The shaded cells represent the combinations that deliver values higher than the prevailing stock price of $1,030/share. In my judgment, Alphabet's bigger value driver is revenue growth, not margins, and it is on that input, this valuation will rise of fall. It is my view that while data privacy restrictions will translate into much higher costs for Facebook, partly because it has so little structure currently, it will result in lower growth for Alphabet. If the data privacy restrictions handicap Google so badly that it loses a big part of what has allowed it to dominate digital advertising for the next five years, Google's revenue growth and value will drop dramatically. However, Google is just starting to tap the potential in YouTube, and if it is able to position it as a competitor to Spotify, in music streaming, and Netflix, in video streaming, it could discover a new source of revenue growth, with strong operating margins.

5. The Google Bets
The least substantive part of Alphabet, at least in the numbers, is also its most intriguing from a value standpoint, and that is its investment in the other businesses, comprising the "bet" in Alphabet. Google has spent billions on Waymo, Verily and Nest, three of its higher profile other businesses, and while Waymo and Nest have received considerable public attention, they don't have much in revenues, and lots of losses to show for it. There are three views that one can bring to the Google bets, and which one you adopt will determine in large part, whether you will be tilted towards buy-ing Google:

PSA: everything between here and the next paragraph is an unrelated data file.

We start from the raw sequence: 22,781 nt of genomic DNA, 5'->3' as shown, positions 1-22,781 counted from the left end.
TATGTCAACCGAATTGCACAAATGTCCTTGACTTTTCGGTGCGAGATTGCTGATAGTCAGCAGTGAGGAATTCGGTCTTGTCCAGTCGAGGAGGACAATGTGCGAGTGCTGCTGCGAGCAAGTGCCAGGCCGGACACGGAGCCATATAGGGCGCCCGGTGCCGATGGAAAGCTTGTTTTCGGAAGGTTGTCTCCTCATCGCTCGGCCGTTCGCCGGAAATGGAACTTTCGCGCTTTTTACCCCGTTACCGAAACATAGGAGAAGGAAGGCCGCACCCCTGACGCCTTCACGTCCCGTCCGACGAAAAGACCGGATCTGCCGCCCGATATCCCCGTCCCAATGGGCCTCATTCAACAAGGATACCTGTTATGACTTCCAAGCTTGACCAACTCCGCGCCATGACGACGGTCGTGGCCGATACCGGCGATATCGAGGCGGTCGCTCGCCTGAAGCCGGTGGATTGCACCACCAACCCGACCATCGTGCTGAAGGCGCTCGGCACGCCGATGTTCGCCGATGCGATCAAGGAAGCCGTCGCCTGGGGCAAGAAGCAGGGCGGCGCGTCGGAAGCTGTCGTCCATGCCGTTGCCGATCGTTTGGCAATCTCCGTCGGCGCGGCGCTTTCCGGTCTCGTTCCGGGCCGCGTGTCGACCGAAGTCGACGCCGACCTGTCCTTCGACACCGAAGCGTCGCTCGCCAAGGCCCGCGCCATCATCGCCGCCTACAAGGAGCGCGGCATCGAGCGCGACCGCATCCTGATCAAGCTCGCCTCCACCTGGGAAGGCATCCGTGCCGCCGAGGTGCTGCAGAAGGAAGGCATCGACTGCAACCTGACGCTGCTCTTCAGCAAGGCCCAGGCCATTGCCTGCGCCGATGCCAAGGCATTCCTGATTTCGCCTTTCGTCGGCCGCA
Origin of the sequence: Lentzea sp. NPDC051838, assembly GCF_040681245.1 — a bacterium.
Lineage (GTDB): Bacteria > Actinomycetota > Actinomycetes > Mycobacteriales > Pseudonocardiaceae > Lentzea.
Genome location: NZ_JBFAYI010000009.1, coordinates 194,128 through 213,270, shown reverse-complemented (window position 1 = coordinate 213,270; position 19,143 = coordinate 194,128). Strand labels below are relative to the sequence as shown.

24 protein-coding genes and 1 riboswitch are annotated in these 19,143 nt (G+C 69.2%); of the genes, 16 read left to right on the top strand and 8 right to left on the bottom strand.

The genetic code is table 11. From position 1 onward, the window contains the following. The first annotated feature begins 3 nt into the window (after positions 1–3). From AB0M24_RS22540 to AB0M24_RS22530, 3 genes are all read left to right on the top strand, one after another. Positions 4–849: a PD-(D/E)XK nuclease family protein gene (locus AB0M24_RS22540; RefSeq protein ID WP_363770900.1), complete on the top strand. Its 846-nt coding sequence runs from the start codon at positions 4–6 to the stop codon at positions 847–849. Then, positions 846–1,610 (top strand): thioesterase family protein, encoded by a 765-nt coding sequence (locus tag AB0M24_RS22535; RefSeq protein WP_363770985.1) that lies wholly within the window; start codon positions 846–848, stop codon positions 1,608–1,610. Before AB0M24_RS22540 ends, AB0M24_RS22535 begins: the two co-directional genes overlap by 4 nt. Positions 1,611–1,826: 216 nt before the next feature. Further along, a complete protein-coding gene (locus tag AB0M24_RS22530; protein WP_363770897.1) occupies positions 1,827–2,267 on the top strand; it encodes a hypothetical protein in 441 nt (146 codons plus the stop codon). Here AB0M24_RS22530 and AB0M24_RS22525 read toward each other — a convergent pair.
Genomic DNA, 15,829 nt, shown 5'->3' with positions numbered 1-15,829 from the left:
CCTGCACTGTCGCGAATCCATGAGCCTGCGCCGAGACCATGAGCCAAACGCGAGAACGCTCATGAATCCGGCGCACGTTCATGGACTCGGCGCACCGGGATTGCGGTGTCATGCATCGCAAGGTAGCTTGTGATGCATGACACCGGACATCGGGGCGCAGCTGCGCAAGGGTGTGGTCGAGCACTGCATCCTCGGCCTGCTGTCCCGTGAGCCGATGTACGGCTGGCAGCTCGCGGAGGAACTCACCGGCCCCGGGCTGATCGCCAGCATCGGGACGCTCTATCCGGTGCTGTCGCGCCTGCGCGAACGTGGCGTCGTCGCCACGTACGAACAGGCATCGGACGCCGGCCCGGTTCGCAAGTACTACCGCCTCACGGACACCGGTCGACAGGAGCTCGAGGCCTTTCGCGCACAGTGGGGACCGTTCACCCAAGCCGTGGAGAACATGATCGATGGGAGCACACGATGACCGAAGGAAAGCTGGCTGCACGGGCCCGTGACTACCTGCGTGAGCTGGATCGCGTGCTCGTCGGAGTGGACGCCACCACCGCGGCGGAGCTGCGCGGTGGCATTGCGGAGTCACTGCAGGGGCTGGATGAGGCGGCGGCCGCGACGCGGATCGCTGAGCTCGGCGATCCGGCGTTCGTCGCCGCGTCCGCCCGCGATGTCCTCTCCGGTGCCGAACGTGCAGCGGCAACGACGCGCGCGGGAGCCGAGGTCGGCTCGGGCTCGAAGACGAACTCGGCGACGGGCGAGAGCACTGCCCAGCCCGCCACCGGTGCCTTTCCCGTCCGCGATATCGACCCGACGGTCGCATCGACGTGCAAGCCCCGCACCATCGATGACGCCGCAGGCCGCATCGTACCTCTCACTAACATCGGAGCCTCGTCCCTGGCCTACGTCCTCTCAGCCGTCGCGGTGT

1. Founder Playthings: The most cynical view is that the billions invested in these businesses are not meant to make money, but instead were directed by founder interests in electric cars, health care technology and home automation. Those who take this view will likely point to Google Glasses, an expensive and ill-fated experiment that ended badly and to the effusive support from Brin and Page for these businesses. If you buy into this this view, not only will these businesses not add value to Alphabet, they will continue to drain value from the company, because of the spending that goes with them.